Suebpong Sripongkul, spokesman for Court of Justice – the agency that oversees all the courts – said the contempt law is necessary to keep order and facilitate justice in court functions.

“People should be cautious,” Suebpong said. “Before they do anything [related to the court], they should seek permission from judges first. And sometimes the judges need to issue prohibitions, because some actions may affect the proceedings.”

Growing Contempt

In recent weeks, contempt has been cited in an expanding array of offenses which did not involve court proceedings.

First there’s Srisuwan Janya, an activist known for filing more than 1,000 transparency complaints against the authorities. He was found guilty of contempt of court Monday and subsequently fined 700,000 baht – an amount he could not afford. Srisuwan was held in custody for hours before he could manage to raise enough funds to pay the fine.

Srisuwan would not discuss the specifics but said the court might be offended by the fiery language he used in an appeal written on behalf of residents who suffered from noise pollution near Suvarnabhumi Airport.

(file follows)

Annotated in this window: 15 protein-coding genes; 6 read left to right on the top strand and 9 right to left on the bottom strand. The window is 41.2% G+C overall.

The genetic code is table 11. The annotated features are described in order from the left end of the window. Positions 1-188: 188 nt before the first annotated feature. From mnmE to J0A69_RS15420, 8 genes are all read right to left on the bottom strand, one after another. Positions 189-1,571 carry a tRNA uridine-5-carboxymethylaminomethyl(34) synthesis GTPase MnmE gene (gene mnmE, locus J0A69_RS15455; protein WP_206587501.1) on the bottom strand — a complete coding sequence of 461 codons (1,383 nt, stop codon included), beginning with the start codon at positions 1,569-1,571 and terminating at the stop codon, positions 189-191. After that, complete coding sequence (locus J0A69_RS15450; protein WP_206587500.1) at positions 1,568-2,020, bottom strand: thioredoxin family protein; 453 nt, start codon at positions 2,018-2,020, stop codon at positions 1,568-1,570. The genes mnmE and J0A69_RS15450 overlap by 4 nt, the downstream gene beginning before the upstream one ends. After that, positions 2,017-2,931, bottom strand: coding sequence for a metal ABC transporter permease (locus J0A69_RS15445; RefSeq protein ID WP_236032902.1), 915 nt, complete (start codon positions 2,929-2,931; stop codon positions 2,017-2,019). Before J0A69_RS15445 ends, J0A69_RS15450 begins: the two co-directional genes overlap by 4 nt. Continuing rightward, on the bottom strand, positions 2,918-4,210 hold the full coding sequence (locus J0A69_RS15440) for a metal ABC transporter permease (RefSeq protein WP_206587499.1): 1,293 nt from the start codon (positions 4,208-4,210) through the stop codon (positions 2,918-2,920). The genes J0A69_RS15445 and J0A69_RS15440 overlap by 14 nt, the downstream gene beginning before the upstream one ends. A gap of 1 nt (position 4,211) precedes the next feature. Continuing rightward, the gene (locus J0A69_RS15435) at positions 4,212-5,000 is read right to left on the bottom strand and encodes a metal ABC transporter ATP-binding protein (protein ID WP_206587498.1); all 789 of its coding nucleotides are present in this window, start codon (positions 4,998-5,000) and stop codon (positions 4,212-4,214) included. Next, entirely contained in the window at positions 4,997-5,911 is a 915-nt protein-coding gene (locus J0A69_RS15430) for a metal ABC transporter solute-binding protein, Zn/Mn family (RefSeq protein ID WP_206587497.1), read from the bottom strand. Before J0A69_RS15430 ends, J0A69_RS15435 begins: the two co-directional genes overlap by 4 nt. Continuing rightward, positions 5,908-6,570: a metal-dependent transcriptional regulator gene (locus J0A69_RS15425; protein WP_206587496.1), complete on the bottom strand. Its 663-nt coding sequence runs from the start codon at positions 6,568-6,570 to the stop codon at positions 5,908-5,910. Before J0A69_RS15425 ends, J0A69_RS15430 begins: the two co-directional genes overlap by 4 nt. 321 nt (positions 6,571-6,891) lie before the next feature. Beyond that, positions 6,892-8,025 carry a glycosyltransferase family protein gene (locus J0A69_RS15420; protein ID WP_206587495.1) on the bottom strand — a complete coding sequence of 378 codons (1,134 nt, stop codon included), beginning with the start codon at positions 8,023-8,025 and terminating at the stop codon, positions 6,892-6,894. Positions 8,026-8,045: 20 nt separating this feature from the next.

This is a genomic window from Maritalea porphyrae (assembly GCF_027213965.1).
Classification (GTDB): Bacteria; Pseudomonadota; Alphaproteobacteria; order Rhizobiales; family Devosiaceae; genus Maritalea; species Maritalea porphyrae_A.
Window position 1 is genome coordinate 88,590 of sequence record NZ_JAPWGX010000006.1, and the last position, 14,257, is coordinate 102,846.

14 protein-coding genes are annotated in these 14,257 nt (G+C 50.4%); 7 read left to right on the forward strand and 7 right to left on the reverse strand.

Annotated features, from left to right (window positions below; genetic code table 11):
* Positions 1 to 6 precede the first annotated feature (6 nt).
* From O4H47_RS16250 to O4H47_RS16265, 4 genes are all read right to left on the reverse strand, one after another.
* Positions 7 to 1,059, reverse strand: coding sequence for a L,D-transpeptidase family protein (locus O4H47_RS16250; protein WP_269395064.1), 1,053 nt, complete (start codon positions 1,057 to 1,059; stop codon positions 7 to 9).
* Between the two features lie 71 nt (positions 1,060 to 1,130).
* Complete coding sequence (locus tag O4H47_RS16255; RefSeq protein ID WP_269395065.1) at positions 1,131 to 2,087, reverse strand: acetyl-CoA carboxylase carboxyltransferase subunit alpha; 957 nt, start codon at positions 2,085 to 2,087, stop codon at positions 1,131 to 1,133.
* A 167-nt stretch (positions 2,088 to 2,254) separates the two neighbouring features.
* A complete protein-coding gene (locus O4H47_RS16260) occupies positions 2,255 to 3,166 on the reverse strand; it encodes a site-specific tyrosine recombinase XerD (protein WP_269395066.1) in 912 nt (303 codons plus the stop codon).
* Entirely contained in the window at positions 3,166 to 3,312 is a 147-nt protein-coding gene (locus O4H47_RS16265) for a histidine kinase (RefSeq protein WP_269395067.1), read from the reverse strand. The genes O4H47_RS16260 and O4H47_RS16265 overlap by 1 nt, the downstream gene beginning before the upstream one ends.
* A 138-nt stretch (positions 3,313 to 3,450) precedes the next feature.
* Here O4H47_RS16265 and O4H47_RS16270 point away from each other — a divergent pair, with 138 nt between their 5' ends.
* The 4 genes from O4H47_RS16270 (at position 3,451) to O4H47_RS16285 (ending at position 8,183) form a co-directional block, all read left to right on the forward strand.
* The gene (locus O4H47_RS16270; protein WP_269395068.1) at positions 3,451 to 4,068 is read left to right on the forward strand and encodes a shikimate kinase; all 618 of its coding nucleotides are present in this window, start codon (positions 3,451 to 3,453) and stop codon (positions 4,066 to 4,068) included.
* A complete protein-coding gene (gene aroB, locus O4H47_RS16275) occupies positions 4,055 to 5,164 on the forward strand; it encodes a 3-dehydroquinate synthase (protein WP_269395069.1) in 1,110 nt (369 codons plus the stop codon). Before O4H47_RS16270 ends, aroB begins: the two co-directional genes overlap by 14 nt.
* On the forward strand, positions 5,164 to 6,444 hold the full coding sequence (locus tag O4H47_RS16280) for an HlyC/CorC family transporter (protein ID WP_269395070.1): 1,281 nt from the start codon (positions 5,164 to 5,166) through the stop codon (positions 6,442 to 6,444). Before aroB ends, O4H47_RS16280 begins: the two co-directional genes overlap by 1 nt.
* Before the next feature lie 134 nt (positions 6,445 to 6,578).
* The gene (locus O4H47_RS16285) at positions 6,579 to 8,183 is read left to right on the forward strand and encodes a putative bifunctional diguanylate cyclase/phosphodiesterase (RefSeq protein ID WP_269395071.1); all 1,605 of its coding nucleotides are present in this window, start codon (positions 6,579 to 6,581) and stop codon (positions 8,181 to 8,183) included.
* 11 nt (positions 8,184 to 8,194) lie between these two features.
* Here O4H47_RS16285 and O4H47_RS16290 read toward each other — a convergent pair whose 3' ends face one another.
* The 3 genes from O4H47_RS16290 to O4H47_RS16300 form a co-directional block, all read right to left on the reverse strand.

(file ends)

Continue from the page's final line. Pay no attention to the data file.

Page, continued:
Although defaming judges is indeed illegal, attorney Krisadang said such offenses cannot be punished under contempt of court.

“[Even if] you say the court is unfair, it’s another legal offense, such as insulting law enforcement officials,” Krisadang said.

Then there’s Pheu Thai politician Watana Muangsook. While in court Monday for a custody hearing in his sedition case, he ended up being found guilty of contempt of court. His offense: Broadcasting via Facebook Live from inside the courtroom.

For web streaming, Watana was handed a suspended one-year jail sentence.

The recent guilty verdict for civil rights activist Jatupat Boonpattararaksa, aka Pai Dao Din, also evoked enough fear of the law to impose censorship. After Khaosod English reported remarks attributed to a presiding judge, its management ordered the article altered, citing a possible contempt case.

Unclear Boundary

Now the law is being used for crowd control. The authorities are anxious about an outpouring of support for former Prime Minister Yingluck Shinawatra when the verdict in her malfeasance trial is read Friday – a verdict many expect to not be in her favor.

On Sunday, police announced supporters – or gatherings of any kind – would not be allowed outside the court that day.